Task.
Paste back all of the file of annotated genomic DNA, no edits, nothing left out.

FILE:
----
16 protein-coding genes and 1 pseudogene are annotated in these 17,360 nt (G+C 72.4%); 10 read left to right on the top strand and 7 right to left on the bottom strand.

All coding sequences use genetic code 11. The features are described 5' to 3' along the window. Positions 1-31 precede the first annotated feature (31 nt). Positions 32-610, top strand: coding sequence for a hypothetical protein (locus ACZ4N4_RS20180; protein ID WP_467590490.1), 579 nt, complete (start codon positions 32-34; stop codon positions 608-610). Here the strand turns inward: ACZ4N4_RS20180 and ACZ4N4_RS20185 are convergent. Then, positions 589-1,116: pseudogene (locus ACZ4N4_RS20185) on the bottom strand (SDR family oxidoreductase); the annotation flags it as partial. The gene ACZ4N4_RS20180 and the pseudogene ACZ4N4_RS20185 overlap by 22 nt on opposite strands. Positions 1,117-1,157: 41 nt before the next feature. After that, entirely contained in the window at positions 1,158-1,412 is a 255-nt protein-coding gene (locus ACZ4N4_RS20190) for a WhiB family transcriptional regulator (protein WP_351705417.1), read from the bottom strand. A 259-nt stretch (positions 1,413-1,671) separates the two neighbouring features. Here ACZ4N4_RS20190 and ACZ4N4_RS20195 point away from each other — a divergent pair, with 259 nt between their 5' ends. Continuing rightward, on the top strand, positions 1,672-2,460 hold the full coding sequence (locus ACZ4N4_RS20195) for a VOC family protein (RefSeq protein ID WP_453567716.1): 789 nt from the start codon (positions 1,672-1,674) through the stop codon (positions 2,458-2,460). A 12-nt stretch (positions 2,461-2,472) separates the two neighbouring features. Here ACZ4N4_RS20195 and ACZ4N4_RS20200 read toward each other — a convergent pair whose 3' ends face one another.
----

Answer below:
16 protein-coding genes and 1 pseudogene are annotated in these 17,360 nt (G+C 72.4%); 10 read left to right on the top strand and 7 right to left on the bottom strand.

All coding sequences use genetic code 11. The features are described 5' to 3' along the window. Positions 1-31 precede the first annotated feature (31 nt). Positions 32-610, top strand: coding sequence for a hypothetical protein (locus ACZ4N4_RS20180; protein ID WP_467590490.1), 579 nt, complete (start codon positions 32-34; stop codon positions 608-610). Here the strand turns inward: ACZ4N4_RS20180 and ACZ4N4_RS20185 are convergent. Then, positions 589-1,116: pseudogene (locus ACZ4N4_RS20185) on the bottom strand (SDR family oxidoreductase); the annotation flags it as partial. The gene ACZ4N4_RS20180 and the pseudogene ACZ4N4_RS20185 overlap by 22 nt on opposite strands. Positions 1,117-1,157: 41 nt before the next feature. After that, entirely contained in the window at positions 1,158-1,412 is a 255-nt protein-coding gene (locus ACZ4N4_RS20190) for a WhiB family transcriptional regulator (protein WP_351705417.1), read from the bottom strand. A 259-nt stretch (positions 1,413-1,671) separates the two neighbouring features. Here ACZ4N4_RS20190 and ACZ4N4_RS20195 point away from each other — a divergent pair, with 259 nt between their 5' ends. Continuing rightward, on the top strand, positions 1,672-2,460 hold the full coding sequence (locus ACZ4N4_RS20195) for a VOC family protein (RefSeq protein ID WP_453567716.1): 789 nt from the start codon (positions 1,672-1,674) through the stop codon (positions 2,458-2,460). A 12-nt stretch (positions 2,461-2,472) separates the two neighbouring features. Here ACZ4N4_RS20195 and ACZ4N4_RS20200 read toward each other — a convergent pair whose 3' ends face one another.